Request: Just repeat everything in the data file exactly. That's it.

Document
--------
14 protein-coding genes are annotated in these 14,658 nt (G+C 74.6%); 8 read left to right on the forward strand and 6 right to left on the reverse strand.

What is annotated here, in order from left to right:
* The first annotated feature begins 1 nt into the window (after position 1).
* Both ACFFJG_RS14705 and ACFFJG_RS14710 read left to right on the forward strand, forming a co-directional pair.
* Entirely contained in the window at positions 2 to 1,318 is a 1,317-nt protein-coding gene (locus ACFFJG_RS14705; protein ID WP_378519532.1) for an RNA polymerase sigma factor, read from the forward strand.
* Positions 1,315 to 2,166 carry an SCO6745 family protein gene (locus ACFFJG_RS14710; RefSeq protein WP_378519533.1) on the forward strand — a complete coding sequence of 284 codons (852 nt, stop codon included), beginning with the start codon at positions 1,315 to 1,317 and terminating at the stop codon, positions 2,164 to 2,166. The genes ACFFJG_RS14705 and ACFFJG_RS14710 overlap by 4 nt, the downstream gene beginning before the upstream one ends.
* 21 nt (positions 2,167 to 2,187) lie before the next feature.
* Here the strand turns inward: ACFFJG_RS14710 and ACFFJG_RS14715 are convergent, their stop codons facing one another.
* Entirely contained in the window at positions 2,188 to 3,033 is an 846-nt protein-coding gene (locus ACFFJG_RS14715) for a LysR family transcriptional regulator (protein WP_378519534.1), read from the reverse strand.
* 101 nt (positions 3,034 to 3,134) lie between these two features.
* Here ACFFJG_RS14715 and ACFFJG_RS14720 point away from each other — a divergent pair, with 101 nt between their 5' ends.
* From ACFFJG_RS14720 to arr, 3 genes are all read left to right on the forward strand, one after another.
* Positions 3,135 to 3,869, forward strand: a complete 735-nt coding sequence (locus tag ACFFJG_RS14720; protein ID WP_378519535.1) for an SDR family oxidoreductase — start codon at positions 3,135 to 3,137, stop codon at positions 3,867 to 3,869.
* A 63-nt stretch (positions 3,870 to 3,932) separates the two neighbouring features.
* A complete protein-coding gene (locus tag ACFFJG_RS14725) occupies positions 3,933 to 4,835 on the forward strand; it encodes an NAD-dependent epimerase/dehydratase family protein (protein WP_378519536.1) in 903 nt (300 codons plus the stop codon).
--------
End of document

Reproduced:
14 protein-coding genes are annotated in these 14,658 nt (G+C 74.6%); 8 read left to right on the forward strand and 6 right to left on the reverse strand.

What is annotated here, in order from left to right:
* The first annotated feature begins 1 nt into the window (after position 1).
* Both ACFFJG_RS14705 and ACFFJG_RS14710 read left to right on the forward strand, forming a co-directional pair.
* Entirely contained in the window at positions 2 to 1,318 is a 1,317-nt protein-coding gene (locus ACFFJG_RS14705; protein ID WP_378519532.1) for an RNA polymerase sigma factor, read from the forward strand.
* Positions 1,315 to 2,166 carry an SCO6745 family protein gene (locus ACFFJG_RS14710; RefSeq protein WP_378519533.1) on the forward strand — a complete coding sequence of 284 codons (852 nt, stop codon included), beginning with the start codon at positions 1,315 to 1,317 and terminating at the stop codon, positions 2,164 to 2,166. The genes ACFFJG_RS14705 and ACFFJG_RS14710 overlap by 4 nt, the downstream gene beginning before the upstream one ends.
* 21 nt (positions 2,167 to 2,187) lie before the next feature.
* Here the strand turns inward: ACFFJG_RS14710 and ACFFJG_RS14715 are convergent, their stop codons facing one another.
* Entirely contained in the window at positions 2,188 to 3,033 is an 846-nt protein-coding gene (locus ACFFJG_RS14715) for a LysR family transcriptional regulator (protein WP_378519534.1), read from the reverse strand.
* 101 nt (positions 3,034 to 3,134) lie between these two features.
* Here ACFFJG_RS14715 and ACFFJG_RS14720 point away from each other — a divergent pair, with 101 nt between their 5' ends.
* From ACFFJG_RS14720 to arr, 3 genes are all read left to right on the forward strand, one after another.
* Positions 3,135 to 3,869, forward strand: a complete 735-nt coding sequence (locus tag ACFFJG_RS14720; protein ID WP_378519535.1) for an SDR family oxidoreductase — start codon at positions 3,135 to 3,137, stop codon at positions 3,867 to 3,869.
* A 63-nt stretch (positions 3,870 to 3,932) separates the two neighbouring features.
* A complete protein-coding gene (locus tag ACFFJG_RS14725) occupies positions 3,933 to 4,835 on the forward strand; it encodes an NAD-dependent epimerase/dehydratase family protein (protein WP_378519536.1) in 903 nt (300 codons plus the stop codon).